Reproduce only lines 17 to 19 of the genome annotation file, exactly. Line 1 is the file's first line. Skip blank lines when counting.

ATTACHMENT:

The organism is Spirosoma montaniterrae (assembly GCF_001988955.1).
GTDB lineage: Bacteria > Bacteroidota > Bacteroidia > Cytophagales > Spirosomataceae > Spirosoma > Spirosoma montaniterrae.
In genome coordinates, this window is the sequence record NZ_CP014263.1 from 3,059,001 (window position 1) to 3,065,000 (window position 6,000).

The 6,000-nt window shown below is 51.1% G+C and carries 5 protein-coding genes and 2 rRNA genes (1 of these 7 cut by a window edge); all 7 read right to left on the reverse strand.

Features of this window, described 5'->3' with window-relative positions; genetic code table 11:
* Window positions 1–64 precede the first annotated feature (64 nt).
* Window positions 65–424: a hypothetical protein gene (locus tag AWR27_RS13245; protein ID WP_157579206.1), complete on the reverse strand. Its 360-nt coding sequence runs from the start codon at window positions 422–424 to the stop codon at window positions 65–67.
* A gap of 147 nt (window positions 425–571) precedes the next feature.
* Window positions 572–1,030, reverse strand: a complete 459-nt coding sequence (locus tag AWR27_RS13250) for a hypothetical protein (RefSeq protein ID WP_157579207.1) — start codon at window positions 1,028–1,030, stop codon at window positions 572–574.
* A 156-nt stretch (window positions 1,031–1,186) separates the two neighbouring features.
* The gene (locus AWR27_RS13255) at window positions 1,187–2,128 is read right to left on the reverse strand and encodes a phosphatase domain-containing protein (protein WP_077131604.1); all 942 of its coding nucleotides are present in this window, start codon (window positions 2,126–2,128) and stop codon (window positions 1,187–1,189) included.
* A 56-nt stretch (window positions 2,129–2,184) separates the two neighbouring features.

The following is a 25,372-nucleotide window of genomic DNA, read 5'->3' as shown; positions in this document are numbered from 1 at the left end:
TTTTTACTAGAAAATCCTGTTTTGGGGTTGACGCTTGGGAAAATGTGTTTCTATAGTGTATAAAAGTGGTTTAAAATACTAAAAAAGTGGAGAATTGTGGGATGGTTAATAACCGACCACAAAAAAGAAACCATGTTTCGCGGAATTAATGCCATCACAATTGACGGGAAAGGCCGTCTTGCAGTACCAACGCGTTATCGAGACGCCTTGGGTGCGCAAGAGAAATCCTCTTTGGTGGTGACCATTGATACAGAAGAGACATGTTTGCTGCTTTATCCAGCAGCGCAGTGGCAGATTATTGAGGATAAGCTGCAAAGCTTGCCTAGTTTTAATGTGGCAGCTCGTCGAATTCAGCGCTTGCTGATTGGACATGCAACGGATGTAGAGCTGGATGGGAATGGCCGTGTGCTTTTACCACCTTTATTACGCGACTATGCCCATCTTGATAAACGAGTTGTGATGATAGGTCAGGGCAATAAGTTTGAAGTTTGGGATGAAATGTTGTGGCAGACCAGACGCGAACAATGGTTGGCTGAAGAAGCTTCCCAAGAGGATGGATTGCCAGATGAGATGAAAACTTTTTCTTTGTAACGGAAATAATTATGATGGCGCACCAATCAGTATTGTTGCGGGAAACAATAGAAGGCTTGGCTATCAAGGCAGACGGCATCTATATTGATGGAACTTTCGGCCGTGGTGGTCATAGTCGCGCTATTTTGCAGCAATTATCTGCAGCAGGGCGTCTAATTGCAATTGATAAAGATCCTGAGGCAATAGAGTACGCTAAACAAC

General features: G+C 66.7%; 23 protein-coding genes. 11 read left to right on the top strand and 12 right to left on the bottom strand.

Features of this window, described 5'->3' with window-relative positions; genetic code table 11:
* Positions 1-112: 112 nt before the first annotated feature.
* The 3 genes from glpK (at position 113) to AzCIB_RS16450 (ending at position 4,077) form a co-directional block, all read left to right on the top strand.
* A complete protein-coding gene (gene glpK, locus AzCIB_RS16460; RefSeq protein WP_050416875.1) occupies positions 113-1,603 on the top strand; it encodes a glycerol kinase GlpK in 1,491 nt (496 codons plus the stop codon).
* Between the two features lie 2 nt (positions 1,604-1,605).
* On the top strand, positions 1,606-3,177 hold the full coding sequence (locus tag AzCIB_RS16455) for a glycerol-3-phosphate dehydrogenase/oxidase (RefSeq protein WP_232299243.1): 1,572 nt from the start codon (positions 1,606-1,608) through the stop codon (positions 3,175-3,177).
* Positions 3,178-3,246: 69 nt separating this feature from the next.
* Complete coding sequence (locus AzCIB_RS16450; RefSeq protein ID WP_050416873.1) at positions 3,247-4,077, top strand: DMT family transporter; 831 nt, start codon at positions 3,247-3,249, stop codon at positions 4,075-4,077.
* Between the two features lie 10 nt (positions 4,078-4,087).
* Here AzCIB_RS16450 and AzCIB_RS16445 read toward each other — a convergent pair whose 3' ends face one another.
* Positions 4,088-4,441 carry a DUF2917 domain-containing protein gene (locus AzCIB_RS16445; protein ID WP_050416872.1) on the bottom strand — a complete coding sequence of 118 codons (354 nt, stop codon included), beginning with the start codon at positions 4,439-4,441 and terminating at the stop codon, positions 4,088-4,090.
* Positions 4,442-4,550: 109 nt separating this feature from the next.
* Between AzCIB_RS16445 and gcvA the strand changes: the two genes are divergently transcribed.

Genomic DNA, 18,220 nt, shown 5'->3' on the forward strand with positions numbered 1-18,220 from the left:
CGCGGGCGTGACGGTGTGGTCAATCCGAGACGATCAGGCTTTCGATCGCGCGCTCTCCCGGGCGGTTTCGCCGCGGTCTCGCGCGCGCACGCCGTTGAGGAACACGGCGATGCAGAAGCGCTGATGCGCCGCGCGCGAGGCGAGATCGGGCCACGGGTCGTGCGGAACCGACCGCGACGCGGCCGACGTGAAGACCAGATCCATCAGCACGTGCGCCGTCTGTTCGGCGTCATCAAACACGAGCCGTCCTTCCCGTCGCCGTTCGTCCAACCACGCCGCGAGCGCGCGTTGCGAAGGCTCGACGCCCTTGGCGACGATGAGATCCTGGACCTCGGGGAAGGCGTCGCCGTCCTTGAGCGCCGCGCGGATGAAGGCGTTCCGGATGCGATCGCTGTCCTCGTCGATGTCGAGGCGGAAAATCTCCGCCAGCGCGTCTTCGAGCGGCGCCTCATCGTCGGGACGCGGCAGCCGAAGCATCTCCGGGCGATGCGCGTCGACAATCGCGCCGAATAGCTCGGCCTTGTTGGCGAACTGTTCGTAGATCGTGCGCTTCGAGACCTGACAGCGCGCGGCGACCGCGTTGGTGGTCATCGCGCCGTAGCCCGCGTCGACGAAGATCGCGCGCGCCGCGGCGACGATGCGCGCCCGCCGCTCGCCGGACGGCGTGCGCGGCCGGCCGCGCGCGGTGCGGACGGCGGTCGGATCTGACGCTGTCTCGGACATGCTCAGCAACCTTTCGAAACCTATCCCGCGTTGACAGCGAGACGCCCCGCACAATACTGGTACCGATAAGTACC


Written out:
* Positions 1-112: 112 nt before the first annotated feature.
* The 3 genes from glpK (at position 113) to AzCIB_RS16450 (ending at position 4,077) form a co-directional block, all read left to right on the top strand.
* A complete protein-coding gene (gene glpK, locus AzCIB_RS16460; RefSeq protein WP_050416875.1) occupies positions 113-1,603 on the top strand; it encodes a glycerol kinase GlpK in 1,491 nt (496 codons plus the stop codon).